Take Shelter (2011) - Can't Stop the Movies
Can't Stop the Movies
17Dec/111

Take Shelter (2011)

 

Looks like another cheery film for ol' Andrew this week.

It's getting to be impossible to go to the cinema to escape.  Just last week I saw how the world is going to end and it's not worth getting upset about, near the beginning of the year I saw how we are squandering our precious resources, and even the best comedies are tinged with the current economic crisis.  Our lightest films have become some of our most miserable fare, and the storm is still just waiting ahead.

Take Shelter is the latest in this apocalyptic line, standing strong with empathy where others seek to warn or merely console.  This film steps outside the crumbling world of one man who can't take the pressure of being alive in these times and escapes into an End of Days fantasy.  But Jeff Nichols is not interested in presenting another end of the world story, but telling the story of how the working class just can't take it anymore.

Curtis (Michael Shannon) is being poisoned.  It's not physical and there is seemingly no direct cause to his malady, save an aging mother who had to be institutionalized with schizophrenia and hangs over his life at all times.  He's in his mid-30's, the same time his mother went away, and he dreams of rain tinged with motor oil raining down on his head.  Soon the storm of his dreams is predicated by a flock of birds with no idea where to go.  Then he's fending off his daughter from those affected by the rain, and in short time he is bringing these fantasies into reality.  He acts in spite of himself, refurbishing a storm shelter for something he doesn't understand, and seemingly helpless in the face of his compulsion.

This is the first film I've seen in a very long time with such empathy for both the working class and for those with mental illness.  Nichols' style is accustomed to both, adopting a fairly straight approach with his visuals and allowing the subtly out of control violins on the soundtrack to suggest what Curtis is hearing all the time.  Not too fancy, but just enough to get an idea of what's going on, and Nichols spends plenty of time at Curtis' construction site to show how empathetic he is to their occasionally monotonous daily routines.

Even through the anger, you get a sense of the helpless love these two have for each other.

Part of what makes Curtis' affliction so affecting is that we spend equal time inside and outside of his head.  He is a man completely at war with himself, taking out loans he can't pay for during a storm season he's been warned about for a time which may never come.  Outside we get to see what he looks like to his wife Samantha (Jessica Chastain), a woman you'd wish was in your corner no matter the cost, as he wakes up crying night after night before slipping further and waking up to find blood on the sheets.  All the while they toil to provide for their deaf daughter, who will grow up blissfully unaware of the severity of dad's nights when she was younger, and hopefully will be the first to avoid the family condition.

There's no easy source to blame for Curtis' condition.  The "shock and awe" presence of the media is felt but, wisely, not focused on or abandoned.  Curtis' difficulty at getting a small loan just adds to his anguish.  He has difficulty completing the work he needs done and only has the weather to blame.  Weather which takes it 's cues from both the Japanese tidal wave of last year and the BP oil spill of the year before.  Even prior to his issues with health insurance, this man is feeling the weight of every little thing which could impact the working class.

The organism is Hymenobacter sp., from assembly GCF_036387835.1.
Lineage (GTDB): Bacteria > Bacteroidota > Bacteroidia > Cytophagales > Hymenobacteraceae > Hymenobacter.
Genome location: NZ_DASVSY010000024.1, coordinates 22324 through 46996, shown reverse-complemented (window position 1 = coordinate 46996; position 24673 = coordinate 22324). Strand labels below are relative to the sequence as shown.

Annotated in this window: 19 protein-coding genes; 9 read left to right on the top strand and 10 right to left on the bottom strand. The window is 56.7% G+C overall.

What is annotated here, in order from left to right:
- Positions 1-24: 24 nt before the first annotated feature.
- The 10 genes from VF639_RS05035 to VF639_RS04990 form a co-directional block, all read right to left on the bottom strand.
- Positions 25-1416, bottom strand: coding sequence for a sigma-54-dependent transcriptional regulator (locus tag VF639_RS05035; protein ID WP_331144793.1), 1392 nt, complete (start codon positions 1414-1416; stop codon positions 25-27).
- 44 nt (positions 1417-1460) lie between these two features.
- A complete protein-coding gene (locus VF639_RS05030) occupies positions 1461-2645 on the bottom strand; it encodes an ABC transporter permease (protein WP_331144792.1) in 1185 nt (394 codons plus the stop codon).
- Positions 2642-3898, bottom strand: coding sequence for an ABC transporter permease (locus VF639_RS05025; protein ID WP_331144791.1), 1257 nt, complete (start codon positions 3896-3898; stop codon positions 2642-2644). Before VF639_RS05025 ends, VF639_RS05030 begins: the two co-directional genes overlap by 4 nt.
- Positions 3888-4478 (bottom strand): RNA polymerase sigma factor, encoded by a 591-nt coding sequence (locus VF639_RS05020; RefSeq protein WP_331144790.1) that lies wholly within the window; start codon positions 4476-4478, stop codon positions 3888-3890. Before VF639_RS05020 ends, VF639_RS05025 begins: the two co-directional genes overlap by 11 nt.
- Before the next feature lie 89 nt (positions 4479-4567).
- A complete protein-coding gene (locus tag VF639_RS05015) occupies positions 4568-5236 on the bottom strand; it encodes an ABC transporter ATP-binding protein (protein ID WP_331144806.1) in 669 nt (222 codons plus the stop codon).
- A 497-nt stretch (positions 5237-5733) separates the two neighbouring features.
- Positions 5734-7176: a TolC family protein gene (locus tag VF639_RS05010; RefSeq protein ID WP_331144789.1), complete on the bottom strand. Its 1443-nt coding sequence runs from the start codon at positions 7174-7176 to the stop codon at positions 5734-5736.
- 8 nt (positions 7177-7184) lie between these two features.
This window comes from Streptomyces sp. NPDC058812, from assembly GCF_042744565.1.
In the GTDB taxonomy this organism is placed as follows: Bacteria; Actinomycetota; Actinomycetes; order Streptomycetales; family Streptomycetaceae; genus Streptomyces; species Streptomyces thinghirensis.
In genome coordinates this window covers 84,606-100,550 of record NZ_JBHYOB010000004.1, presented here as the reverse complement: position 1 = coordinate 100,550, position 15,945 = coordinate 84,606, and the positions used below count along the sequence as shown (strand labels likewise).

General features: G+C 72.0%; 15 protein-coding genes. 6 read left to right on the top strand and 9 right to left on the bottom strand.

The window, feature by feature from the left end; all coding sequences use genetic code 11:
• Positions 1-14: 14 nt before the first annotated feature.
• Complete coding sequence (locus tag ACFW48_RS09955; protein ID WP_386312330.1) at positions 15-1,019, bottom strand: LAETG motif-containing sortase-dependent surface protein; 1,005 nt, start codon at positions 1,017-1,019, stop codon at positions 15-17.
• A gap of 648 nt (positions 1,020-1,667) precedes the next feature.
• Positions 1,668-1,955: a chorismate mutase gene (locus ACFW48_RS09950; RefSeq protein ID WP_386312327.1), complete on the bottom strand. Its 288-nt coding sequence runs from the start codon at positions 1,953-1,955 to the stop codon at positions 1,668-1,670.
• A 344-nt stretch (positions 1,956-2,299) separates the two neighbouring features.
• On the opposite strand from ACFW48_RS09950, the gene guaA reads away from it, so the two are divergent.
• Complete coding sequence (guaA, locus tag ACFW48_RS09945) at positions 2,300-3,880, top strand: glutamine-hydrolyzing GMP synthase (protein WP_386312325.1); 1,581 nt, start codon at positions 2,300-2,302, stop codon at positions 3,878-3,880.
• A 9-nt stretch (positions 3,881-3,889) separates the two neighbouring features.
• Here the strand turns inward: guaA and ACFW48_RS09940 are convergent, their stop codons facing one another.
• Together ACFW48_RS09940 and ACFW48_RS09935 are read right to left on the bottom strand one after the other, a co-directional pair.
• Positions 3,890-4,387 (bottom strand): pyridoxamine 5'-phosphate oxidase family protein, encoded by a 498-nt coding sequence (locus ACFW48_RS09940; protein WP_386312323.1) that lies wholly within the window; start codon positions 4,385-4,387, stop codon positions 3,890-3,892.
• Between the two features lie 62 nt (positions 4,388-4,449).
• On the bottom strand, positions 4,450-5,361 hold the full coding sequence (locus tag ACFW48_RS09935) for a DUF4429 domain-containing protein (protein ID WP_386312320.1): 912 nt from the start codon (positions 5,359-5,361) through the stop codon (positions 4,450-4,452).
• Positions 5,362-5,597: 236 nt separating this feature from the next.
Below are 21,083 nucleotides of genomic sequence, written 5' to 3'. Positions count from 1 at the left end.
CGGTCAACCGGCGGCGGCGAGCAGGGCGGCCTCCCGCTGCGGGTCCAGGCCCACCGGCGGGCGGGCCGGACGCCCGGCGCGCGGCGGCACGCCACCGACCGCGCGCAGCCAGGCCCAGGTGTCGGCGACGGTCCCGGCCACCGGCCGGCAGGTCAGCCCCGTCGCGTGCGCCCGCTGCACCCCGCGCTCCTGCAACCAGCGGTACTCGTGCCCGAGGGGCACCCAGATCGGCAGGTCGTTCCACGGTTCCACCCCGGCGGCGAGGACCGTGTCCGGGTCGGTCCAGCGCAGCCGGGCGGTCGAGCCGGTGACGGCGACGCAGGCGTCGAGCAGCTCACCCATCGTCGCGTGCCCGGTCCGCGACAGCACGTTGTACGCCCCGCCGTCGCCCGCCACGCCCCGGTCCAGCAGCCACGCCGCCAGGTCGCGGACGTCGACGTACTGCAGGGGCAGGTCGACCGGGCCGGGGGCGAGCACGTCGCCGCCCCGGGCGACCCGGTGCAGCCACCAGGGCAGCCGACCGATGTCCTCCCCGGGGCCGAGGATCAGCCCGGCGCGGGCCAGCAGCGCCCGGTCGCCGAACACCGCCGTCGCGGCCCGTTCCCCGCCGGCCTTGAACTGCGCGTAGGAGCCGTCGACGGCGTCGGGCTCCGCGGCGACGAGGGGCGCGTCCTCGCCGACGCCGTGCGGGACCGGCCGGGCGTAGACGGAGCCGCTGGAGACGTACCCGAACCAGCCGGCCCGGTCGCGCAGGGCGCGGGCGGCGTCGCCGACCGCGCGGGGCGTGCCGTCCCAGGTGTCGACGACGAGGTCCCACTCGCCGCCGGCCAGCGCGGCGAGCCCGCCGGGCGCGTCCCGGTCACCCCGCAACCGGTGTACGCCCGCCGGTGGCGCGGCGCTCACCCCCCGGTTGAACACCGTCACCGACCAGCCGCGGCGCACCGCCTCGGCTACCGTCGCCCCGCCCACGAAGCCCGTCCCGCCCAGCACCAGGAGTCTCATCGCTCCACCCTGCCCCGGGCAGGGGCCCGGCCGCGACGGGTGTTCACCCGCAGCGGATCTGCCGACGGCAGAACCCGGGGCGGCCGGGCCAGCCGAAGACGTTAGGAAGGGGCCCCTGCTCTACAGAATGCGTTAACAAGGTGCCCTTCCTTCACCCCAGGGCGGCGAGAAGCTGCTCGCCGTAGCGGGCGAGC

The movie is suggesting it's no wonder we haven't all gone insane yet.  The other possibility is that, in light of recent event's, the apocalypse we once thought insane can be seen almost every couple of months.  Increase the scale, lower the resolve of the people, and it's the end.  Curtis has every right to be afraid, it's just a shame we are the only one's who can see why.

Pity to be able to see your future and still be helpless to stop it.

This year should, finally, belong to Michael Shannon.  His performance in Take Shelter is the best, finally reigning in some of his more chaotic impulses of previous work (Revolutionary Road and My Son, My Son, What Have Ye Done?) and replaced it with an uncontrollable sadness.  He keeps his insanity to unexplored spaces, because in films we are so used to seeing the mentally ill as a threat to others or in need of constant care.  Jessica Chastain quite wisely tunes her own performance to this need, and the result is an outcropping of empathy in the most unexpected places.

Make no mistake though, this film is undeniably tense.  In spite of his obvious mental issues, recent disasters have taught us one thing - he may be right.  Also, Nichols catches the horror of a night terror far too well.  I started to feel claustrophobic and panicked during a dream where he sees his wife infected by the rain and his eyes go to the knife on the table.  Back to her, back to the knife, again and again until he shakes his head and starts to cry.

There is a lot which can be said about this film; Cold War masculinity and it's final necessary death here, the impossibility of true success, and (of course) the war on the working class.  But that scene encompasses the empathy I respond to on an almost instinctual level.  It is sad, yes, because we are so helpless sometimes.  It's even worse when we realize it never ends.

Take Shelter (2011)
Written and directed by Jeff Nichols.
Starring Michael Shannon and Jessica Chastain.

Posted by Andrew

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  1. Fantastic review. Your conclusion goes deep into the psyche of people. I liked the film as well – very “tense” like you said.


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